WASHINGTON (Reuters) – China has substantially increased purchases of U.S. farm goods and implemented 50 of 57 technical commitments aimed at lowering structural barriers to U.S. imports since the two nations signed a trade deal in January, the U.S. government said on Friday.
In a joint statement, the U.S. Trade Representative’s (USTR) office and the U.S. Department of Agriculture (USDA) said China had bought over $23 billion in U.S. agricultural goods to date, or about 71% of the target set under the so-called Phase 1 deal.
“Since the Agreement entered into force eight months ago, we have seen remarkable improvements in our agricultural trade relationship with China, which will benefit our farmers and ranchers for years to come,” U.S. Trade Representative Robert Lighthizer said in a statement.
The deal defused a bitter trade war between the world’s two largest economies, but disputes over human rights, the COVID-19 crisis and technology have strained ties between Washington and Beijing, raising doubts about the prospects for deepening the agreement in a second phase.
Agriculture is one of the four areas where China pledged to increase its purchases of U.S. goods and services. Many experts question whether China will meet its overall targets this year given lockdowns imposed earlier this year to contain the virus.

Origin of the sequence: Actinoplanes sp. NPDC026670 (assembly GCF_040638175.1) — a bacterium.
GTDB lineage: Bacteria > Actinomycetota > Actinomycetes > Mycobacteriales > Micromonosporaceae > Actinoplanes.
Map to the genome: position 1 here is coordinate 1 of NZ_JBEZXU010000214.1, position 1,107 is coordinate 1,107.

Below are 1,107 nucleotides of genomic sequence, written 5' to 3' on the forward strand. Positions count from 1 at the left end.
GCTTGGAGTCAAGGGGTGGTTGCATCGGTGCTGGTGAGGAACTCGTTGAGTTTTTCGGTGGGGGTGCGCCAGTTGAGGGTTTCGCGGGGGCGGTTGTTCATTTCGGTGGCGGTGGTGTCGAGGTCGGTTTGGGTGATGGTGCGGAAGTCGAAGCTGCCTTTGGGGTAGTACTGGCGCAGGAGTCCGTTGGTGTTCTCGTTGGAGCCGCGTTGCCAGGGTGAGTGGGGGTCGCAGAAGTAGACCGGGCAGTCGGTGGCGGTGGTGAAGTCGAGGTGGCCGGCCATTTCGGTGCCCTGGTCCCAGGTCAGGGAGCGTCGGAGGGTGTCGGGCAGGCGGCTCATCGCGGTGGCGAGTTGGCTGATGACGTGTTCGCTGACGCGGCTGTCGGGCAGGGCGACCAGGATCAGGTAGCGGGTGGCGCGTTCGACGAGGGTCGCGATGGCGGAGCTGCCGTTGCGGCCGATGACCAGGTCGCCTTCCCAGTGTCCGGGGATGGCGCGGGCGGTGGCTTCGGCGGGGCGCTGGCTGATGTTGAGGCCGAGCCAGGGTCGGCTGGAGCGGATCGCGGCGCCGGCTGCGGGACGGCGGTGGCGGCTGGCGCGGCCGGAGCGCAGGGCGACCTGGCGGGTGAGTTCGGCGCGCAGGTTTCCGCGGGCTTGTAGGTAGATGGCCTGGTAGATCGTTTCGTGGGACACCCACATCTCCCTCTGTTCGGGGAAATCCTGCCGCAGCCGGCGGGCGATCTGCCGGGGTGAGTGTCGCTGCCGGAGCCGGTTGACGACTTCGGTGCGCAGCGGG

The report showed outstanding sales of U.S. corn to China were at an all-time high of 8.7 million tons, while U.S. soybeans sales for marketing year 2021 to China were at double the levels seen in 2017.
U.S. exports of sorghum to China from January to August 2020 totaled $617 million, up from $561 million for the same period in 2017, it said.
U.S. pork exports to China hit an all-time record in just the first five months of 2020, and U.S. beef and beef products exports to China through August 2020 are already more than triple the total for 2017, it said.
In addition to these products, USDA expects 2020 sales to China to hit record or near-record levels for other U.S. agricultural products including pet food, alfalfa hay, pecans, peanuts, and prepared foods.
(Reporting by Andrea Shalal; editing by Grant McCool)